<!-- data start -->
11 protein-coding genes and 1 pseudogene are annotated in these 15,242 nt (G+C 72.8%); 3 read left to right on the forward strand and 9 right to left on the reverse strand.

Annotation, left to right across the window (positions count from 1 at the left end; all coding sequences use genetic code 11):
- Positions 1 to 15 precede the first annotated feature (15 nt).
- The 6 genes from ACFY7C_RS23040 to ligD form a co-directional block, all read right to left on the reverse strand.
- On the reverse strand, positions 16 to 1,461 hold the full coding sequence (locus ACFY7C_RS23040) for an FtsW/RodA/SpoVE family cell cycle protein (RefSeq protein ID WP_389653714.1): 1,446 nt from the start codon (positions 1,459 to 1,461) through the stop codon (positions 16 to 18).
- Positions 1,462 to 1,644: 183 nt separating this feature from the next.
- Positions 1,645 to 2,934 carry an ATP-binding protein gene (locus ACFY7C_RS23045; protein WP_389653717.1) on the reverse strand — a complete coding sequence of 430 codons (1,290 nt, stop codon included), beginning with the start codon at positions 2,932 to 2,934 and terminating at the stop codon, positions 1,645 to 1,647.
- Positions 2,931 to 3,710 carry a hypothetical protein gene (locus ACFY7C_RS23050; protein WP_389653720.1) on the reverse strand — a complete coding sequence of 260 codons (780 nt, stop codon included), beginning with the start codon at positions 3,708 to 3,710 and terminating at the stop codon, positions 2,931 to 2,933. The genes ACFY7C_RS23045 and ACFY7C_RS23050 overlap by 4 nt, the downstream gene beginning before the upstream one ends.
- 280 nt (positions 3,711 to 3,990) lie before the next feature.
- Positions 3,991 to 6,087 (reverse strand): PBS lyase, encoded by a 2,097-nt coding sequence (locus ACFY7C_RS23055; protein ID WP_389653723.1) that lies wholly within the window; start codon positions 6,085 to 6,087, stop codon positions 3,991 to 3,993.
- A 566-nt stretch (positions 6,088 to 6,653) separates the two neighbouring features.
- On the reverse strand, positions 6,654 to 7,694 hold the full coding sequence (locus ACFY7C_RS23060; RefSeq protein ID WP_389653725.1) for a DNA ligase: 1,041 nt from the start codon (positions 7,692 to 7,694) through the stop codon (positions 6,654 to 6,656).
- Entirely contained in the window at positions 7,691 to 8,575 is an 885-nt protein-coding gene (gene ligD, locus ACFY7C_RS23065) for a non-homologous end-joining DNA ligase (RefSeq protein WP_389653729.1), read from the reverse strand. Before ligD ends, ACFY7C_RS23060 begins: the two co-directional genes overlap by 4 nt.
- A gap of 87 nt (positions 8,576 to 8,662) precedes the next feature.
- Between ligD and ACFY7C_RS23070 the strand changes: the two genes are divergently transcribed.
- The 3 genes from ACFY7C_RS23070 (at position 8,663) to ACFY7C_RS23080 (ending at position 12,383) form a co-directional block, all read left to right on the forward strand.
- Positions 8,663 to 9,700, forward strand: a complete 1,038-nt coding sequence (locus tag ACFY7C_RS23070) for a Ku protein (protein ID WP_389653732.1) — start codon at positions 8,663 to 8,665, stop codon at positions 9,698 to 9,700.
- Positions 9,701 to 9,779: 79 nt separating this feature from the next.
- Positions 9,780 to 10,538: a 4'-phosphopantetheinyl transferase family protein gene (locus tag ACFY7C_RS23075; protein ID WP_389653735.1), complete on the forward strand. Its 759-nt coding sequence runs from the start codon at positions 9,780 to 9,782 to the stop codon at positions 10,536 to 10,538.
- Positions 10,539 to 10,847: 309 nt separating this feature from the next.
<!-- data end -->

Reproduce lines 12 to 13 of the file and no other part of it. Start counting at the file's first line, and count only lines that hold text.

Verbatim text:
- On the reverse strand, positions 6,654 to 7,694 hold the full coding sequence (locus ACFY7C_RS23060; RefSeq protein ID WP_389653725.1) for a DNA ligase: 1,041 nt from the start codon (positions 7,692 to 7,694) through the stop codon (positions 6,654 to 6,656).
- Entirely contained in the window at positions 7,691 to 8,575 is an 885-nt protein-coding gene (gene ligD, locus ACFY7C_RS23065) for a non-homologous end-joining DNA ligase (RefSeq protein WP_389653729.1), read from the reverse strand. Before ligD ends, ACFY7C_RS23060 begins: the two co-directional genes overlap by 4 nt.